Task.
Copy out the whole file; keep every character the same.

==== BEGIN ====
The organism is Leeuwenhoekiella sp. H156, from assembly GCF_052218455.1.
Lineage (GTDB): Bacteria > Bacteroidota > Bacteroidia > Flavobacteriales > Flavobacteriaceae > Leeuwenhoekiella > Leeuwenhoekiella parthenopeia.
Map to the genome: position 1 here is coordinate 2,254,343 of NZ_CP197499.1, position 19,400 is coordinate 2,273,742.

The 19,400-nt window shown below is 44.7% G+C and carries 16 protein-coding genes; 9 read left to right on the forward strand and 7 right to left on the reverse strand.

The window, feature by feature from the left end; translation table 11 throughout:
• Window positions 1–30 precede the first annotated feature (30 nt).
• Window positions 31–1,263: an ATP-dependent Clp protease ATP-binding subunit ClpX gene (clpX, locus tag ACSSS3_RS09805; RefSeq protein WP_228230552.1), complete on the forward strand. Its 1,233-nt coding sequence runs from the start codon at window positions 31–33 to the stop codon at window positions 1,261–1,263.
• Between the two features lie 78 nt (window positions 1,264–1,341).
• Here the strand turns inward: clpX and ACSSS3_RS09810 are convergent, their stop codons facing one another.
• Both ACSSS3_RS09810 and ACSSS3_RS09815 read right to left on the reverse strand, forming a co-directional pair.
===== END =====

The organism is Leeuwenhoekiella sp. H156, from assembly GCF_052218455.1.
Lineage (GTDB): Bacteria > Bacteroidota > Bacteroidia > Flavobacteriales > Flavobacteriaceae > Leeuwenhoekiella > Leeuwenhoekiella parthenopeia.
Map to the genome: position 1 here is coordinate 2,254,343 of NZ_CP197499.1, position 19,400 is coordinate 2,273,742.

The 19,400-nt window shown below is 44.7% G+C and carries 16 protein-coding genes; 9 read left to right on the forward strand and 7 right to left on the reverse strand.

The window, feature by feature from the left end; translation table 11 throughout:
• Window positions 1–30 precede the first annotated feature (30 nt).
• Window positions 31–1,263: an ATP-dependent Clp protease ATP-binding subunit ClpX gene (clpX, locus tag ACSSS3_RS09805; RefSeq protein WP_228230552.1), complete on the forward strand. Its 1,233-nt coding sequence runs from the start codon at window positions 31–33 to the stop codon at window positions 1,261–1,263.
• Between the two features lie 78 nt (window positions 1,264–1,341).
• Here the strand turns inward: clpX and ACSSS3_RS09810 are convergent, their stop codons facing one another.
• Both ACSSS3_RS09810 and ACSSS3_RS09815 read right to left on the reverse strand, forming a co-directional pair.